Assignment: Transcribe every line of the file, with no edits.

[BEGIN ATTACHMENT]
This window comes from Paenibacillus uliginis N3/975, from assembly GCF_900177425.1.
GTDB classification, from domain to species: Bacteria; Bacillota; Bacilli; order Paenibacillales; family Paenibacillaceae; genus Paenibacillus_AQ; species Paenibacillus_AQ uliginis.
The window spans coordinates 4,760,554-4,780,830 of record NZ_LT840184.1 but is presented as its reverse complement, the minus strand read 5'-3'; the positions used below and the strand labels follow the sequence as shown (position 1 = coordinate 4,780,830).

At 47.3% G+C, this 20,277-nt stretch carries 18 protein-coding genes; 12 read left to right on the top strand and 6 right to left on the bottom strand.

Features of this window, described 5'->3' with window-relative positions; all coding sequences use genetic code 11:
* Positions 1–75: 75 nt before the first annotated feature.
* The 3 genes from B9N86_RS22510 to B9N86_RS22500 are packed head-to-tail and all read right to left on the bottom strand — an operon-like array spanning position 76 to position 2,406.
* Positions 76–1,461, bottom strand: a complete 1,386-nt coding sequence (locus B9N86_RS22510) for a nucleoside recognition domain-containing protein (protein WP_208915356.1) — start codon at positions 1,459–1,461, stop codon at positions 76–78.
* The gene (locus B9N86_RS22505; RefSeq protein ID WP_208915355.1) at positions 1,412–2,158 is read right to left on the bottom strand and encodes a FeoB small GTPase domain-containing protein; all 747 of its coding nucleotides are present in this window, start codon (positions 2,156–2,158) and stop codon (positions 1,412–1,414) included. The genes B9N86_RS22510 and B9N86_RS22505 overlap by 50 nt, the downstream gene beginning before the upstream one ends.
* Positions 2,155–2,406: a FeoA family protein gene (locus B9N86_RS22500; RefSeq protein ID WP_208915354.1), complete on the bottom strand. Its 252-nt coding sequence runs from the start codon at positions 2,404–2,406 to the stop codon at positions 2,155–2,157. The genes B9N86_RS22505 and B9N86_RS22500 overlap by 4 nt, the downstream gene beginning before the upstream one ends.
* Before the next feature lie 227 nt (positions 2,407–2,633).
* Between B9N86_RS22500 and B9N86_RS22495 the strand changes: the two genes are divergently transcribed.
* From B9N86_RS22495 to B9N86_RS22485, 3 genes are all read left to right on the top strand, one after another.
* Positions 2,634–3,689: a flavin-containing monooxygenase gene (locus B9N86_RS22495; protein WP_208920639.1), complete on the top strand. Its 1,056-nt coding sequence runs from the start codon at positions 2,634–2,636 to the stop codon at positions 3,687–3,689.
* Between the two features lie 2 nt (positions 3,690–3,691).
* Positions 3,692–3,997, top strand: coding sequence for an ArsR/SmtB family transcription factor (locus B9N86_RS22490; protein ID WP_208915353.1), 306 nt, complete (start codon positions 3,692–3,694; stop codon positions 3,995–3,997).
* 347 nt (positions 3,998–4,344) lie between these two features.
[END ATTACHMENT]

This window comes from Paenibacillus uliginis N3/975, from assembly GCF_900177425.1.
GTDB classification, from domain to species: Bacteria; Bacillota; Bacilli; order Paenibacillales; family Paenibacillaceae; genus Paenibacillus_AQ; species Paenibacillus_AQ uliginis.
The window spans coordinates 4,760,554-4,780,830 of record NZ_LT840184.1 but is presented as its reverse complement, the minus strand read 5'-3'; the positions used below and the strand labels follow the sequence as shown (position 1 = coordinate 4,780,830).

At 47.3% G+C, this 20,277-nt stretch carries 18 protein-coding genes; 12 read left to right on the top strand and 6 right to left on the bottom strand.

Features of this window, described 5'->3' with window-relative positions; all coding sequences use genetic code 11:
* Positions 1–75: 75 nt before the first annotated feature.
* The 3 genes from B9N86_RS22510 to B9N86_RS22500 are packed head-to-tail and all read right to left on the bottom strand — an operon-like array spanning position 76 to position 2,406.
* Positions 76–1,461, bottom strand: a complete 1,386-nt coding sequence (locus B9N86_RS22510) for a nucleoside recognition domain-containing protein (protein WP_208915356.1) — start codon at positions 1,459–1,461, stop codon at positions 76–78.
* The gene (locus B9N86_RS22505; RefSeq protein ID WP_208915355.1) at positions 1,412–2,158 is read right to left on the bottom strand and encodes a FeoB small GTPase domain-containing protein; all 747 of its coding nucleotides are present in this window, start codon (positions 2,156–2,158) and stop codon (positions 1,412–1,414) included. The genes B9N86_RS22510 and B9N86_RS22505 overlap by 50 nt, the downstream gene beginning before the upstream one ends.
* Positions 2,155–2,406: a FeoA family protein gene (locus B9N86_RS22500; RefSeq protein ID WP_208915354.1), complete on the bottom strand. Its 252-nt coding sequence runs from the start codon at positions 2,404–2,406 to the stop codon at positions 2,155–2,157. The genes B9N86_RS22505 and B9N86_RS22500 overlap by 4 nt, the downstream gene beginning before the upstream one ends.
* Before the next feature lie 227 nt (positions 2,407–2,633).
* Between B9N86_RS22500 and B9N86_RS22495 the strand changes: the two genes are divergently transcribed.
* From B9N86_RS22495 to B9N86_RS22485, 3 genes are all read left to right on the top strand, one after another.
* Positions 2,634–3,689: a flavin-containing monooxygenase gene (locus B9N86_RS22495; protein WP_208920639.1), complete on the top strand. Its 1,056-nt coding sequence runs from the start codon at positions 2,634–2,636 to the stop codon at positions 3,687–3,689.
* Between the two features lie 2 nt (positions 3,690–3,691).
* Positions 3,692–3,997, top strand: coding sequence for an ArsR/SmtB family transcription factor (locus B9N86_RS22490; protein ID WP_208915353.1), 306 nt, complete (start codon positions 3,692–3,694; stop codon positions 3,995–3,997).
* 347 nt (positions 3,998–4,344) lie between these two features.